Wednesday, December 24, 2014

My Favorite Kid Christmas

As I've noted before, mine was a very lean household. My dad, thinking obviously kids don't need to eat or have new clothing, never really managed to pay child support. Back then, the state wasn't really a partner in making parents pay, so my mom never took him to court to up the amount. As she said, "a larger chunk of zero is still zero." It made for a number of lean Christmases. My grandparents would help by getting me clothing and necessary items, a bit more than my cousins, so my mom could focus on the fun stuff.

One Christmas I wanted a particular doll, a doll called Velvet.  She had blond hair that would be long, but then you could turn a dial in her back, and her hair would get short. Depress a button where the belly button would be, and voila, long hair again. I was mad with desire for this doll. It was horrifically expensive in relation to my mom's budget. I don't know how or where she found it, but she found one in horrible shape. The hair was matted, she didn't have shoes or clothes. Garage sale? Maybe. I don't know.

What my mom did was put her in a dolly chair one of her friend's husbands had made, and she wrote a letter from Santa and attached it to Velvet. The letter said Velvet was almost left behind because the elves hadn't quite gotten her ready in the Christmas time crunch, but Santa heard her crying. When Santa went to her, Velvet lamented that she'd never have a little girl to play with, because next year was just too late. Santa hurriedly took Velvet with and gave her to me, because she knew I wouldn't mind, and I would take extra special care of her.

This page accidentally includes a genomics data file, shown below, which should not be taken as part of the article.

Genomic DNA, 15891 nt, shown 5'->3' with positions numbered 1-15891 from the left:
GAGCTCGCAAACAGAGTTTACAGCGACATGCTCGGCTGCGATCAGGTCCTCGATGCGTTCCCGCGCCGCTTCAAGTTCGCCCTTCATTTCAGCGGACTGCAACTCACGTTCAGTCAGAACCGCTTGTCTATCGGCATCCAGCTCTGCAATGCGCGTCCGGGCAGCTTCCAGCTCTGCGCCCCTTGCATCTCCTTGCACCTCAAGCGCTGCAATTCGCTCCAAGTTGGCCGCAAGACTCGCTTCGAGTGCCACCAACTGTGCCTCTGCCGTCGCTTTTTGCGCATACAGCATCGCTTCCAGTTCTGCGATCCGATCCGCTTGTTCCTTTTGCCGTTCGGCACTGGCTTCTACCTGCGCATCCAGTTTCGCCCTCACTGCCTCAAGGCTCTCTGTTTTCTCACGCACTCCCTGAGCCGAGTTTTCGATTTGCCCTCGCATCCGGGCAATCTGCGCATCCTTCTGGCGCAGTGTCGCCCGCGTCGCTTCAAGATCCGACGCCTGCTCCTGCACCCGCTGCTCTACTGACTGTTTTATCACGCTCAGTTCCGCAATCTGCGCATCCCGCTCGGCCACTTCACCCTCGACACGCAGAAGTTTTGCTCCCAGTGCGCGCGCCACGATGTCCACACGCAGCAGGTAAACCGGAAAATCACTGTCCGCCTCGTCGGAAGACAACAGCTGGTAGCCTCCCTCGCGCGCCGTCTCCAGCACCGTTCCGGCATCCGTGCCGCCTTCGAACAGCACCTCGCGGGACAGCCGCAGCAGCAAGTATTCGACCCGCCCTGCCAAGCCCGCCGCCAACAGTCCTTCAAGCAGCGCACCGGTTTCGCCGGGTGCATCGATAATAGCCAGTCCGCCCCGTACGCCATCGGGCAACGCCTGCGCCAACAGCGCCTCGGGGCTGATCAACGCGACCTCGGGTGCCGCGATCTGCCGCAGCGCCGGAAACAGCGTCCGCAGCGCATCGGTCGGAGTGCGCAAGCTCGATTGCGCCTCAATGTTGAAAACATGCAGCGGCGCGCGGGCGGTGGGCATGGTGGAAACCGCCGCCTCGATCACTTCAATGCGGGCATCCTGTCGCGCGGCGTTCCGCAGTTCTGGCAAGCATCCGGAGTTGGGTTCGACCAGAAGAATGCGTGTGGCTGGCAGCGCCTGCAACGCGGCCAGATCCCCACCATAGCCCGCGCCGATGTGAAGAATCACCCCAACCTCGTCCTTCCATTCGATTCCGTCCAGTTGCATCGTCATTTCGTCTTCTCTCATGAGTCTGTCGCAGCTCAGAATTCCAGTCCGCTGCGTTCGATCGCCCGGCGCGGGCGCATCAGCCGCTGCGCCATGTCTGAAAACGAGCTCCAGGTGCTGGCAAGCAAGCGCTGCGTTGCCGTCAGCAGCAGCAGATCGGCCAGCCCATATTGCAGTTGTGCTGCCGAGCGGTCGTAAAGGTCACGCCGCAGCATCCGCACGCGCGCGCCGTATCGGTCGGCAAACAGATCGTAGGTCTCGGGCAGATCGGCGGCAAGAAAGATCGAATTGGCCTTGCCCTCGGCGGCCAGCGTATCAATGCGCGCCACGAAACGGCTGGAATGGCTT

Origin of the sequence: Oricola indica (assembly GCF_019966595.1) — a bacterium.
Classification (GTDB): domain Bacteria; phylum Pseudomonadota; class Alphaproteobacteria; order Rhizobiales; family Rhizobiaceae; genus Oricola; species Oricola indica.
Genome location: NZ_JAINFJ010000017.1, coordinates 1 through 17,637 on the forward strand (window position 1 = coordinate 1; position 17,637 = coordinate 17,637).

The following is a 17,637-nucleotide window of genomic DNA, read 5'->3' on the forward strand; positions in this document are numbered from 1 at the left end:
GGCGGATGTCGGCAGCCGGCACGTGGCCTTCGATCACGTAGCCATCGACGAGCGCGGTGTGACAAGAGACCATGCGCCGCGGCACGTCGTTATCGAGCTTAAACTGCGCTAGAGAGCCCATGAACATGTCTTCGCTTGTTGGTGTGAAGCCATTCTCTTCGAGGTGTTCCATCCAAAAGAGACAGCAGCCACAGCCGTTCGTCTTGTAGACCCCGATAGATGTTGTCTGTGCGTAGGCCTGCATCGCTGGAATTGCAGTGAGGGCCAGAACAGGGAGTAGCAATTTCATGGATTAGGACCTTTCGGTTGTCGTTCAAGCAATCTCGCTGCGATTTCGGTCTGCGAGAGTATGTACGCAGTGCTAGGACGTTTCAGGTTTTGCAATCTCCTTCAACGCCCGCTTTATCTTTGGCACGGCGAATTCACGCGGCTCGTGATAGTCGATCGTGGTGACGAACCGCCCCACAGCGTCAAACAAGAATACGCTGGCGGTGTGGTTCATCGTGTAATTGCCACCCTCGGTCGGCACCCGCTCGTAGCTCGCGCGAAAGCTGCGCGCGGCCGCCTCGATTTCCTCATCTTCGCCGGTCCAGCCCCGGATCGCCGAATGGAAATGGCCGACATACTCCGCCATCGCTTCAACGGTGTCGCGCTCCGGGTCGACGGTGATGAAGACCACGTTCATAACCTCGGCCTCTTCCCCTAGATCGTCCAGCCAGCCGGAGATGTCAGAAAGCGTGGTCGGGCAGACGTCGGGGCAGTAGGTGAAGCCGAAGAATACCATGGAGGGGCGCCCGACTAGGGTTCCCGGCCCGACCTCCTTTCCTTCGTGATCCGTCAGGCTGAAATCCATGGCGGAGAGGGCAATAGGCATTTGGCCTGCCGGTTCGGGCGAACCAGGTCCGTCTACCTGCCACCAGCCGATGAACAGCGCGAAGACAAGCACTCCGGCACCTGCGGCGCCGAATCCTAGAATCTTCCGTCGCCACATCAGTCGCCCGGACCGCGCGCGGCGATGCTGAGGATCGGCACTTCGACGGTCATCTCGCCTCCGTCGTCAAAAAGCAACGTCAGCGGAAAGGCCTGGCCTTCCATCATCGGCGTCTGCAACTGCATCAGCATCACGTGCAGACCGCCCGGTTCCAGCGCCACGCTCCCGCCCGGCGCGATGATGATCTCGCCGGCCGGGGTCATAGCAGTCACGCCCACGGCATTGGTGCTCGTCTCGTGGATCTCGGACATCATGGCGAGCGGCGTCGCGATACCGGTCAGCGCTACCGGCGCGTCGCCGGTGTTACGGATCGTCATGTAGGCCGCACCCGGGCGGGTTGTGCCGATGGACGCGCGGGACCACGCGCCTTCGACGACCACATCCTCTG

Of course, I did. Velvet stayed in my possession long after other dolls were given away, and I still have the letter somewhere. For my mom, a logical, reasoned, absolutely by the numbers kind of person, it was the best Christmas gift I ever got.

Monday, December 22, 2014

You Can Take the Gal out of Chicago. . .

But we all know you can't take the Chicago out of the gal. Ugh.

For the most part, I've enjoyed living in the south and the truly massive life changes that have gone along with it. I think we've adjusted pretty well. I've slowed down my speaking speed, counting to ten between sentences and after someone else speaks to respond. I've accepted I WILL run into someone I know at the Winn-Dixie and around town, which means no errand is as quick as I hope it will be. We've all tried all kinds of new foods (jambalaya and chicken stew get thumbs up, gumbo TOTALLY depends on the recipe). I've even started saying hello to complete and total strangers, just because they're walking a few feet away from me (that was a hard one for this suspicious former Chicagoan).

The one issue I'm having troubles with is the lack of desire to problem solve when things go wrong. I mean, that's right in my wheelhouse. I aim to be a problem solver. Here, I get a shrug of the shoulders and a "what ya gonna do" look. I almost had a full-on conniption fit at Autozone Saturday. Good thing this town is small, and there were only three witnesses, two of them employees.